Harry and Meghan playing same 'dirty game' they have accused Royal Household of: David Behrens
Train crews, unlike nurses and other key workers, did not enjoy much in the way of public sympathy in the first place. Compared to nurses they are well paid. And they’re certainly not known for their unsparing devotion to duty. But this latest insult to overcharged and under-served travellers – especially when there’s a new and improved pay offer on the table – has made them veritable pariahs.
For Mick Lynch, the RMT’s tone deaf leader, it is a battle of brinkmanship; of squeezing the pips of a spineless and flaccid bunch of managers whom he knows will cave in eventually. And therein lies the real problem for the railways. A more dynamic management would cast Lynch adrift and cut a deal with another, more flexible union which would then attract the RMT’s members by offering them better terms. It sounds implausible but it’s exactly what happened in the print industry a generation ago when Rupert Murdoch handed members of the Electrical, Electronic, Telecommunications and Plumbing Union more cash in return for a no-strike clause and an agreement on less arcane working practices.
A comparable arrangement on the rails would open the way for the modernisation the industry desperately needs – especially here in the north, where fewer than half the trains run on time. And it’s not as though the train company bosses can’t be creative when they want to be – it was revealed this week that they’ve been exploiting regulatory loopholes by massaging the figures to conceal the true number of services they’ve cancelled.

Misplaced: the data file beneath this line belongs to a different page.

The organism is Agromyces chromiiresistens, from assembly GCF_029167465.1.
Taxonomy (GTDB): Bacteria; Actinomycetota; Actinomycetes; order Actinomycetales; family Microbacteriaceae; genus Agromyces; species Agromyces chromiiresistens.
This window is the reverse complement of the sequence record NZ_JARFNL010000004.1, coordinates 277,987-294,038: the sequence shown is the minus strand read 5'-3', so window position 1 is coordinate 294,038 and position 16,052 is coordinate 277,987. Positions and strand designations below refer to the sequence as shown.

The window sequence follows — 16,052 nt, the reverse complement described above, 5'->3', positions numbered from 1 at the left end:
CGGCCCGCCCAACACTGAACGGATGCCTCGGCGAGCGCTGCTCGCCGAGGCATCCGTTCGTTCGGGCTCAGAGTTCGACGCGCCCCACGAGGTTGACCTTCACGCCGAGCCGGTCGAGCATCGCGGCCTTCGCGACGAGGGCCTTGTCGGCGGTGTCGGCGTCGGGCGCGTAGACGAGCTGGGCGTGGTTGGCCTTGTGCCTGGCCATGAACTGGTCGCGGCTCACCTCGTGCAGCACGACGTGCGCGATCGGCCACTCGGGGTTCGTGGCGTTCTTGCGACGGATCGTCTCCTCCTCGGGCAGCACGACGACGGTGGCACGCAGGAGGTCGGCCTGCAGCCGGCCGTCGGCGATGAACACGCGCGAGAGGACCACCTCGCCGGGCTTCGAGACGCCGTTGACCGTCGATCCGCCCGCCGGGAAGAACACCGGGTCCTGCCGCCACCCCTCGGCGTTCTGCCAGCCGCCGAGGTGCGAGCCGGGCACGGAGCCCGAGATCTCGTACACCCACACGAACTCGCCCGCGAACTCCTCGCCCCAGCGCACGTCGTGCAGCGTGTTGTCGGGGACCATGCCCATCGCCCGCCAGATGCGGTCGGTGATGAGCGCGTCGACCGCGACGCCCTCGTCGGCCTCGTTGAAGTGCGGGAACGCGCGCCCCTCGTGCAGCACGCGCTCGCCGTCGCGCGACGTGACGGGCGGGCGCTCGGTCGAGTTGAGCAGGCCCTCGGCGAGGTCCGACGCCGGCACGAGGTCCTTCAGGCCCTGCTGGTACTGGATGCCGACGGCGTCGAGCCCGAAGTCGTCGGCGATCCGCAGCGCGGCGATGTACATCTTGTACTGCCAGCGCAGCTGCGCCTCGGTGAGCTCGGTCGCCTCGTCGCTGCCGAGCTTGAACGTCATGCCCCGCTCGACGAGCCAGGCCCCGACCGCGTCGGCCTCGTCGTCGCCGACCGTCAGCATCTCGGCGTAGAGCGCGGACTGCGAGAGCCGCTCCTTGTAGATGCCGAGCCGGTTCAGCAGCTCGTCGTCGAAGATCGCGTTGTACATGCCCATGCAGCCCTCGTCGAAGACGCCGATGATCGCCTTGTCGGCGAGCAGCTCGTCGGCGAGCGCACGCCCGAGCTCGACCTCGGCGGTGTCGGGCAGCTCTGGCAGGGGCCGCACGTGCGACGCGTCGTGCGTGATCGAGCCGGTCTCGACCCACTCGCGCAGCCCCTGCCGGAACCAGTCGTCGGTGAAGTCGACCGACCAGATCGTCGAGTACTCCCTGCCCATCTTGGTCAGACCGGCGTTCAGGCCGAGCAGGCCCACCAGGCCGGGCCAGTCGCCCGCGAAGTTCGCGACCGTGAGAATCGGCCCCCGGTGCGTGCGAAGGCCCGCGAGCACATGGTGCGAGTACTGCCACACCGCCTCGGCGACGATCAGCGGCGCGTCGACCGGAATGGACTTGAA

But these managers are essentially weasels, working by deceit and subterfuge, not facing up to the issues.
All the same, if I were Mick Lynch, I’d be looking warily over my shoulder, not leading everyone down the same old garden path in the blind expectation that they will all follow.
He isn’t the only one who can’t see beyond the nose on his face, though. The week’s other big confrontation has been played out in the alternative reality of the first class compartment, where the latest televised instalment in the soap opera lives of the Duke and Duchess of Sussex has plumbed new depths of sanctimony.
Harry and Meghan would like us to see their plight – and they alone see it as such – in the context of institutional racism, a subject that chimes with the American liberals who on Tuesday bestowed on them a ‘Ripple of Hope’ award for taking a “heroic stand” on racial justice and mental health. But it’s hard to see two such privileged people as victims. The tiresome reality is that they are collateral damage in a battle of their own making between Hollywood royalty and the British aristocracy.
Meghan, who was briefly in both camps but is now not really in either, enjoyed a different kind of entitlement to Harry, and seems to have embroiled herself in a game of Top Trumps to determine who commanded the most deference from the courtiers. She is accused of bullying some of them but those allegations have been buried beneath her own claims of receiving unfair treatment – which are only relative in the circumstances. Of course, each side disputes the other’s assertions.
In their new Netflix documentary, which is a glorified trailer for Harry’s forthcoming book, he accuses the Royal household of playing a “dirty game” by planting stories in the press. Yet that’s exactly what he’s doing now. For a couple as famously publicity shy as these two, they have an extraordinary amount to say – chiefly about their own privacy. Not since Greta Garbo has an actress been so desperate to be left alone.
So, again, answer me this: how do their tactics help their cause? And what is their cause anyway, other than self-promotion in order to earn a living in the media circus they ran away from home to join?
The spectacle of a couple revelling in what they condemn stands in stark contrast to this week’s pictures of King Charles repudiating racism by wrapping himself in a Sikh headscarf and sitting cross-legged on the floor of a temple. Actions sometimes speak louder than words and in this case it was clear which branch of the family held the moral high ground.